Similarly, Braun was drawn to the project because of its spirit of inclusivity and message of self-discovery. Additionally, she found solace in being with familiar faces when so much of life was uncertain and so many individuals felt isolated.
“[It] was an experience that I will never forget — from the community support, actors, family and theater support we have really pushed through some of the most unimaginable times. Moana really provides a lesson for each individual audience member. A journey of self-love and passion for some, the importance of family for others, and most importantly — a strong message of perseverance and overcoming fears,” Braun said.
Smithtown Performing Arts Center’s arrangement with the historical society permitted children’s theater performances to proceed last summer and run through fall, which in turn fostered an ongoing rapport with actors and audiences, according to Mucciolo. “We were extraordinarily lucky to be able to partner with the Smithtown Historical Society last summer to bring live theater to Smithtown in an outdoor setting with our Kids Performing For Kids productions. Being able to get back with our student performers and connect with our audiences again in an exciting new setting was very emotional,” she said.
These performances, which fully adhered to social-distancing and mask mandates, enabled a feeling of relative familiarity for audience, actors, and staff.
“At least once per show a patron would come up to us in tears because they were able to give their children a normal, fun experience in the middle of a scary, uncertain time, and that was a feeling we could all connect to. It’s been one of the most rewarding experiences,” Mucciolo added.
A step towards relative normalcy is a relief for patrons, students, and staff. The theater’s summer intensive theater education camp continues this trajectory, offering two sessions: “Historical Musicals” from July 5 to 23, and “Jukebox Musical” from July 26 to Aug. 14. The former addresses musicals that took place or were influenced by significant historical events, while the latter focuses on musicals that create stories around the songs of popular artists.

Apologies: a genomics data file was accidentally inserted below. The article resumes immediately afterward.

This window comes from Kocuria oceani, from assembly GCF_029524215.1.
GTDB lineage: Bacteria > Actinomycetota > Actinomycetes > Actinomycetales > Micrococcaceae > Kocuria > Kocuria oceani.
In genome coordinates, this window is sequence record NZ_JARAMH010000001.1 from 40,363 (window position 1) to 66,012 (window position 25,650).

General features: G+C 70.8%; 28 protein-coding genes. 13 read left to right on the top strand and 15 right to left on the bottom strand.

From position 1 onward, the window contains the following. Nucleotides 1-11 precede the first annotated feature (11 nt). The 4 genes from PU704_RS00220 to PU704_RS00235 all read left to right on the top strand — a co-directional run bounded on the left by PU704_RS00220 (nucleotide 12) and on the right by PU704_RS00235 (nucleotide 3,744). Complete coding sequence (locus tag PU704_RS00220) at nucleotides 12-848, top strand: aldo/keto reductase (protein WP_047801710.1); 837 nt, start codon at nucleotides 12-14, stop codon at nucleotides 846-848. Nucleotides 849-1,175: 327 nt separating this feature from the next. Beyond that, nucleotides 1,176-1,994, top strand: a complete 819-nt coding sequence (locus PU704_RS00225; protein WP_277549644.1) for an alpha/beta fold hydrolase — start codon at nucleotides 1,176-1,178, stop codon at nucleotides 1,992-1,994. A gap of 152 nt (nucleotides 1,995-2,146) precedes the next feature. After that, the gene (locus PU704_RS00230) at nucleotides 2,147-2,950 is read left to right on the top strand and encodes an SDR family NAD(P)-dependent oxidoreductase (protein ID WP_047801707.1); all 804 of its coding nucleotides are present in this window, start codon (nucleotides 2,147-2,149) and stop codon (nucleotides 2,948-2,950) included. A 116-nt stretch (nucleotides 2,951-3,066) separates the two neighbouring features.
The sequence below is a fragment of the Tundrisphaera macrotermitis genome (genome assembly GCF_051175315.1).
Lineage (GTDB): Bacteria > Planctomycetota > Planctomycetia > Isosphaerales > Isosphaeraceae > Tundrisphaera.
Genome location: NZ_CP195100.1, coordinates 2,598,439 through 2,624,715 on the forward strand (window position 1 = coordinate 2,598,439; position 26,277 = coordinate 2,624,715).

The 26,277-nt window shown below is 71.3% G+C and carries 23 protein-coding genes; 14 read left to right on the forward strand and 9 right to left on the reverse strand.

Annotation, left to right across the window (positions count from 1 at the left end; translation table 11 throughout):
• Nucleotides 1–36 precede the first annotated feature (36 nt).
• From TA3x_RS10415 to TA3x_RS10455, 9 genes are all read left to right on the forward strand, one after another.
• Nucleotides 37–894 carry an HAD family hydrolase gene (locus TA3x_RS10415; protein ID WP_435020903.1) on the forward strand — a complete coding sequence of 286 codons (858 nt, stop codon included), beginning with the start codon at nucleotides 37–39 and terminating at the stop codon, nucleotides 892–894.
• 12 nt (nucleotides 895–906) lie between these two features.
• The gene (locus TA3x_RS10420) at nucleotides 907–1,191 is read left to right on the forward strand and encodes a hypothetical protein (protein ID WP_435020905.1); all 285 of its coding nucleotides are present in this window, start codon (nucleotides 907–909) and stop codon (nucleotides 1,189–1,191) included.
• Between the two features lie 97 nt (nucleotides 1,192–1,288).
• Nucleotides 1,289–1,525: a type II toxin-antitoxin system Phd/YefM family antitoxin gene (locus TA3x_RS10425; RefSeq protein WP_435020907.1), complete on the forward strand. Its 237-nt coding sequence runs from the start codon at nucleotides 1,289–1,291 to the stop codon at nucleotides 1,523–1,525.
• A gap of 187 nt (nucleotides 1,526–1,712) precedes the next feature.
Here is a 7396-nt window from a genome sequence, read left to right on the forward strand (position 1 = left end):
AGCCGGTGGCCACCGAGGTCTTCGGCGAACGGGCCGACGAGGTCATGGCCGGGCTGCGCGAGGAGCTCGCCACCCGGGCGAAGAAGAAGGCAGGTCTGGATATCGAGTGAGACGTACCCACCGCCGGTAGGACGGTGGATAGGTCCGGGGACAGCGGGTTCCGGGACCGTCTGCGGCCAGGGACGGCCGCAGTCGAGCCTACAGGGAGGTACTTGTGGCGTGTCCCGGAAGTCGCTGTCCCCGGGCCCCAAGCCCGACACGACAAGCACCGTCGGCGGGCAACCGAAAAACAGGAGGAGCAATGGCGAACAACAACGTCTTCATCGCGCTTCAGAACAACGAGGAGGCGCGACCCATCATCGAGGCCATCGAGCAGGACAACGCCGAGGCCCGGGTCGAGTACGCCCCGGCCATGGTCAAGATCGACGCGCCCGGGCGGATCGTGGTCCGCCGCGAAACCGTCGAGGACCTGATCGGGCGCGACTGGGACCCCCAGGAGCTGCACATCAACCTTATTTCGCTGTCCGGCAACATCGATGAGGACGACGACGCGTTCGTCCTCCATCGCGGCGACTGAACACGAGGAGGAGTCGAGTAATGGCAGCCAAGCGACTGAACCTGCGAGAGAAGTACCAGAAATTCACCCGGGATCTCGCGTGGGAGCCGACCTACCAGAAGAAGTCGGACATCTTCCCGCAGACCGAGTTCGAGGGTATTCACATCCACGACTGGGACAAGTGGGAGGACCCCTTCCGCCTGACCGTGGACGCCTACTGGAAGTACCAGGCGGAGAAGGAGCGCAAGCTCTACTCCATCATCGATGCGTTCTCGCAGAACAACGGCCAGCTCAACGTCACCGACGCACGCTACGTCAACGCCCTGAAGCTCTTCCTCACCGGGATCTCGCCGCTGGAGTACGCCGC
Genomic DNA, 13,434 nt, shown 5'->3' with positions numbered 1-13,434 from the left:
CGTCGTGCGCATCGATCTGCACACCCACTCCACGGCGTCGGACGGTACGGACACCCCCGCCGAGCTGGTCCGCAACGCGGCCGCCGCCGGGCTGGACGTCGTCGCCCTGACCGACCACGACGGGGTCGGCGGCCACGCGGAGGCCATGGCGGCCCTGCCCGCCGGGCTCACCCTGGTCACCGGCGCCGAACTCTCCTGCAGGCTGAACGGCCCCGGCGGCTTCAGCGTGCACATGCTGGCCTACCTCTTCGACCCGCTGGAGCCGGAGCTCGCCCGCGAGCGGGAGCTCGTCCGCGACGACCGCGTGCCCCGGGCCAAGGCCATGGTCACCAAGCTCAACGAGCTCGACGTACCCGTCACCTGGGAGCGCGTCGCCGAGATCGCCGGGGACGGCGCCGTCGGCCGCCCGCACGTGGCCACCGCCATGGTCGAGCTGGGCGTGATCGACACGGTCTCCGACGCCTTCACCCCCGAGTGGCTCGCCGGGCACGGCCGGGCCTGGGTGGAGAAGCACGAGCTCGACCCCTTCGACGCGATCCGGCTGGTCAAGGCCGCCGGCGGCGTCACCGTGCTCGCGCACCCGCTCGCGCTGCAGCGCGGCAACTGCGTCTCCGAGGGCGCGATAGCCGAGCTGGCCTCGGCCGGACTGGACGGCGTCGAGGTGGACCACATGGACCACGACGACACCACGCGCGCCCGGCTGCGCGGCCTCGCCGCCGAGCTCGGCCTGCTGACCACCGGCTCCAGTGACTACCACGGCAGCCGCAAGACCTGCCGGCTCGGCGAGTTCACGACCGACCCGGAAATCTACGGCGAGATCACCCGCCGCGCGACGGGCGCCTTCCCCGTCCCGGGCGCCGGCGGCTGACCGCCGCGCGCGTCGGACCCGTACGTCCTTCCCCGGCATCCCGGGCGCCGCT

Camp is a facet of the theater’s education program, which also has theater arts classes for children. They resumed this past September, with all participants adhering to the appropriate health guidelines.
“The students were thrilled to return to the theater, and we were ecstatic to see each other again. We offered dance technique classes and musical theater performance classes,” Coyle said. “Despite the restricting CDC guidelines which were adhered to, where the students had to stay physically distant and masked at all times, they were still able to see their friends, work together on and off the stage, and find joy together during this very difficult period.”
Sharing a purpose with the public was reportedly a primary motivation of Washington’s when he established the Smithtown Center for the Performing Arts with his wife, Laura, in 2002. The historic building, which was built in the early 1930s, was originally a single screen cinema house before being purchased by United Artists and transformed into a discount movie theater. By 1999, it was set for demolition. A petition to save it garnered more than 8,000 signatures.
“We bought and renovated the theater to fulfill the lifelong dream of offering theater arts and entertainment to the community of Smithtown and the surrounding communities,” Washington said.
“This building has always held a lot of memories for the citizens of Smithtown, both for the people who knew it as a movie theatre and for the people who have loved it for eighteen years as a performing arts center,” said Mucciolo. “Bringing patrons back into this building is emotional and special.”
Tickets to mainstage productions are $45 for adults, $40 for seniors. Tickets to Menopause the Musical are $55, $50 seniors. Tickets for children’s theater is $18 per person. Visit www.smithtownpac.org or call 631-724-3700 to order. Box office phone hours are Tuesday to Thursday from 10 a.m. to 3 p.m., Friday and Saturday from 3 to 8 p.m.